Creating your TCP isn't as difficult as it seems—you're probably already doing some of it today, and if you're not, then you should. Let's start with your existing customer base. Which customer size do you currently have the most of? How many of these are in your geographic area? Which markets purchase all or most of your service offerings? We'll use these details to define our TCP and then consistently review these details to ensure we're adjusting for changes in the market and internally.

Once you have the TCP defined, you can then hone your skills in all areas of your business to master these potential clients and tailor your service offering for the highest potential success rate and MRR. Lastly, you'll implement incentives for your sales team to sell only to your TCP and for your service delivery teams to have raving fans in an effort to improve your retention.


Figure 3: Target customer profile and financial performance

3. Driving technology standards

Another key to high-quality growth and profitability is minimizing technical complexity. This enables great customer and employee experiences, higher retention, more referrals and sales confidence, and fewer people at a lower cost. Higher-performing MSPs get standards in place right away.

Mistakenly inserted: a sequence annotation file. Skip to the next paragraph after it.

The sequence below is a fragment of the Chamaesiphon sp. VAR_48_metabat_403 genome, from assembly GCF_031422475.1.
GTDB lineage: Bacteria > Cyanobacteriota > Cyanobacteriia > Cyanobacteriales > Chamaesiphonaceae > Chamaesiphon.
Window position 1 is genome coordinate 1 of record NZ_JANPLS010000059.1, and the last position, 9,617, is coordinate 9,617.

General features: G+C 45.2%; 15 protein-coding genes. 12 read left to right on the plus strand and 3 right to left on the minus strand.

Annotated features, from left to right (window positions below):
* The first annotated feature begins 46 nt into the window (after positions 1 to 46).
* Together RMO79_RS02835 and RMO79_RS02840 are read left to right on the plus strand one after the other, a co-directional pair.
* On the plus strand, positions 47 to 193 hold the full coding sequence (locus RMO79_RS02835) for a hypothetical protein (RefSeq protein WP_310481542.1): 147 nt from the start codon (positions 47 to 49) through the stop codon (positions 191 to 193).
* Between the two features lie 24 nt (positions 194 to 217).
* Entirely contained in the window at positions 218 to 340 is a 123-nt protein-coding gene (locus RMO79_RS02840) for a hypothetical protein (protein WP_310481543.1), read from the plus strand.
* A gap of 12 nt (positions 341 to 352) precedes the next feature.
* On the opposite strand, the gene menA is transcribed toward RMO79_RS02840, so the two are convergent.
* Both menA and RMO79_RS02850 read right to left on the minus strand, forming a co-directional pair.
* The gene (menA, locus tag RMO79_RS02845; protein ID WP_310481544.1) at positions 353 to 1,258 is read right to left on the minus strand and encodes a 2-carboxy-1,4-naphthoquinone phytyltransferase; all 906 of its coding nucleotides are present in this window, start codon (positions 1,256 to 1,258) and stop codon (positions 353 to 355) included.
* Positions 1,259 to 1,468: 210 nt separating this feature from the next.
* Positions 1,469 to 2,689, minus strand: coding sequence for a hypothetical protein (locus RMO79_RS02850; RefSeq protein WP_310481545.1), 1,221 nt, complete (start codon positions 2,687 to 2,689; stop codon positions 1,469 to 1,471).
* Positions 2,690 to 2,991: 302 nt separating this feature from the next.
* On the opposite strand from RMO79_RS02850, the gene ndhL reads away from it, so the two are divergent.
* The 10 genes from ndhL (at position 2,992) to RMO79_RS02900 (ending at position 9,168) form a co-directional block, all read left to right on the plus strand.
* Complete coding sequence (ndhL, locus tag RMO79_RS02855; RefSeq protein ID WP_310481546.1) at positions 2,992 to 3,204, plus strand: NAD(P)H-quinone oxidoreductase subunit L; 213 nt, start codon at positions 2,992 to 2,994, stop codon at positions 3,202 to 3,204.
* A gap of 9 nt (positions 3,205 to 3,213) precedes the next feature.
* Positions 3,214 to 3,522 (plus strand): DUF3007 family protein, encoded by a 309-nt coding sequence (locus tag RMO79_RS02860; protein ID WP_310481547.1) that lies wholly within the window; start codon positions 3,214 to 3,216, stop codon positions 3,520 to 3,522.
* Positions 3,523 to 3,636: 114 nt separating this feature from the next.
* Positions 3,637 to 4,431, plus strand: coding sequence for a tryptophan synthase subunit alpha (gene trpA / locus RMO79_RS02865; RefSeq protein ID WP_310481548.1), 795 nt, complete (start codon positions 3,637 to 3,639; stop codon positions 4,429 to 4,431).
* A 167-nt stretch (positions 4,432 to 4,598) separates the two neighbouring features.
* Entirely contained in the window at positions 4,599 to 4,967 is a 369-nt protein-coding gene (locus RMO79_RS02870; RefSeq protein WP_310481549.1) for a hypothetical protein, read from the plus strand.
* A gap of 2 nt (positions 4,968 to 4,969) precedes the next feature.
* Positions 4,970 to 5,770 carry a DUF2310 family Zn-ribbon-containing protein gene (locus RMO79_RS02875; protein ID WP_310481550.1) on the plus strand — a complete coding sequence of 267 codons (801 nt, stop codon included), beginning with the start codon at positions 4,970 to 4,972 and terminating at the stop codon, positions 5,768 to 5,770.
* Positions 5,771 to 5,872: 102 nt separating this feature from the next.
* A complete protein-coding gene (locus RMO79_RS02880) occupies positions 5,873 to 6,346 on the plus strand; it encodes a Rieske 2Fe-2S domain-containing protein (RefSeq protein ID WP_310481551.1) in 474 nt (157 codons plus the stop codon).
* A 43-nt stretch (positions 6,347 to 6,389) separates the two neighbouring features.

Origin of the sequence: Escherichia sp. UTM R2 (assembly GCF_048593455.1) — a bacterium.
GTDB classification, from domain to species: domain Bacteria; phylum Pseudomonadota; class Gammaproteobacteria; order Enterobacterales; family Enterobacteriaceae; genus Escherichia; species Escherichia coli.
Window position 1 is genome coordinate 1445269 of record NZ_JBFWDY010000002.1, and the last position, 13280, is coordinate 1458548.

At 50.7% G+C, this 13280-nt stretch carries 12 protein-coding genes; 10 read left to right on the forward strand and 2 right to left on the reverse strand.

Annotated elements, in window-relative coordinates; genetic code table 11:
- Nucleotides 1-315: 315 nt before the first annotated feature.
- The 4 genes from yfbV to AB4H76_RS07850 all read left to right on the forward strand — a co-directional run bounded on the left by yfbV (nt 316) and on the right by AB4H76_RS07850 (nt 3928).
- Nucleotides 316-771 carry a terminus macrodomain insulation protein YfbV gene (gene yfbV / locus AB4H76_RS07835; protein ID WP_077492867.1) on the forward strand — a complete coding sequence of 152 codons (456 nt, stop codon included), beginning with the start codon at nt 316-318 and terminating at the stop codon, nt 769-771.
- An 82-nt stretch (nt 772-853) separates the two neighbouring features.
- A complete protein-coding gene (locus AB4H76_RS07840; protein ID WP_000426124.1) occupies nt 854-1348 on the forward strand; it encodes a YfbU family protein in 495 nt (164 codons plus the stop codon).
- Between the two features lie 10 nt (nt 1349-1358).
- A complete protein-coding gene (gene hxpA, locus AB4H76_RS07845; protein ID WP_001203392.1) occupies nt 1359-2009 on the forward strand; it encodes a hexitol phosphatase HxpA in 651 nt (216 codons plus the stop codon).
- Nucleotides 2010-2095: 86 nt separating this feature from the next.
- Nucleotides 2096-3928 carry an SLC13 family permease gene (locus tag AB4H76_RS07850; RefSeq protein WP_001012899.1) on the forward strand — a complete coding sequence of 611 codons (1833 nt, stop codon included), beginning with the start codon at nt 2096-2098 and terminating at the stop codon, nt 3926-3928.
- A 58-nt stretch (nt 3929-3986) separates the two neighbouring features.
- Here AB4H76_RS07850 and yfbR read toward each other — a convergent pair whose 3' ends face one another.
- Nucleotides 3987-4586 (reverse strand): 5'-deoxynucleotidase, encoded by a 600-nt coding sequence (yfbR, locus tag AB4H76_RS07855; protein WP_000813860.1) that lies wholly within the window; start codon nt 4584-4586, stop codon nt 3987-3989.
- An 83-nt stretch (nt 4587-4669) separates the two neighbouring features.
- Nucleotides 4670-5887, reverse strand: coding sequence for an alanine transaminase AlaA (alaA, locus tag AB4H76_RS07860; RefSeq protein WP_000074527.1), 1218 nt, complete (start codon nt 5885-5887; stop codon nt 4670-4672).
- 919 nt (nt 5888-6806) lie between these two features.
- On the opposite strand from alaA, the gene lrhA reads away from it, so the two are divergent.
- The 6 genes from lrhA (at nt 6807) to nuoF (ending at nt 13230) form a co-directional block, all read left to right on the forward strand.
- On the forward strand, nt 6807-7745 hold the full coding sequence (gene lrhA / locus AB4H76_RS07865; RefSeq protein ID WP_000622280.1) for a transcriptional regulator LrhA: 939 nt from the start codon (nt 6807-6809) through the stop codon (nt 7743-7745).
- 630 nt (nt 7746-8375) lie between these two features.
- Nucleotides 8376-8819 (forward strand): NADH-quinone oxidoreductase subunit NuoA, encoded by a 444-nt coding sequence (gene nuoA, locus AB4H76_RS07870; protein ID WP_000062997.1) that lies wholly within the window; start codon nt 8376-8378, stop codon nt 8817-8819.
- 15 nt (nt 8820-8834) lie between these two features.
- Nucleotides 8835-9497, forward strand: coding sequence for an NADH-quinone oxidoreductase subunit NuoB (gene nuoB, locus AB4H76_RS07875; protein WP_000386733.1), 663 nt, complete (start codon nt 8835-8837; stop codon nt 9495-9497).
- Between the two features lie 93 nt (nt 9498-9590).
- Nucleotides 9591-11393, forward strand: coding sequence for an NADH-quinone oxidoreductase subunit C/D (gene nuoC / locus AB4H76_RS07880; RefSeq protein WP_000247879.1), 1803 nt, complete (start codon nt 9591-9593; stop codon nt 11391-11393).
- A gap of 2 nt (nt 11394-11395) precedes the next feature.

Similarly to being more accepting of price increases, customers focused on high quality will be ok with investing in technology. Their willingness to invest in technology is a good indicator that they're going to stick with you longer. Because of these technology standards, your techs will better understand what they are servicing and be able to provide customers with a better experience. 

You'll also gain greater efficiencies across the spectrum, because now your service team won't have to go out and understand eight different backup solutions or 19 different security offerings. By standardizing across your client base, you'll improve their results and set yourself up for success. You'll be able to invoice accurately, unlock new efficiencies, and offer a better customer experience—it's a win-win all around.


Figure 4: Technology standards and financial performance

4. Quarterly business reviews

An area of value for both you and your customers is an ongoing collaborative effort between you and those you provide services for: the quarterly business review (QBR). In a lot of ways, the QBR is your chance to do something that a lot of MSPs struggle to do, and that is present your proof of worth.

In so many ways, MSPs work to stay out of the day-to-day lives of their customers, and this is for good reason. Time is money, and your customers need to value their own time as much as you need to value the time of your teams. In this manner, it can be difficult for customers to appreciate or value your services without you being visible. So, it's the QBR that allows us to present to the client exactly what we're doing for them and how much of it is being done.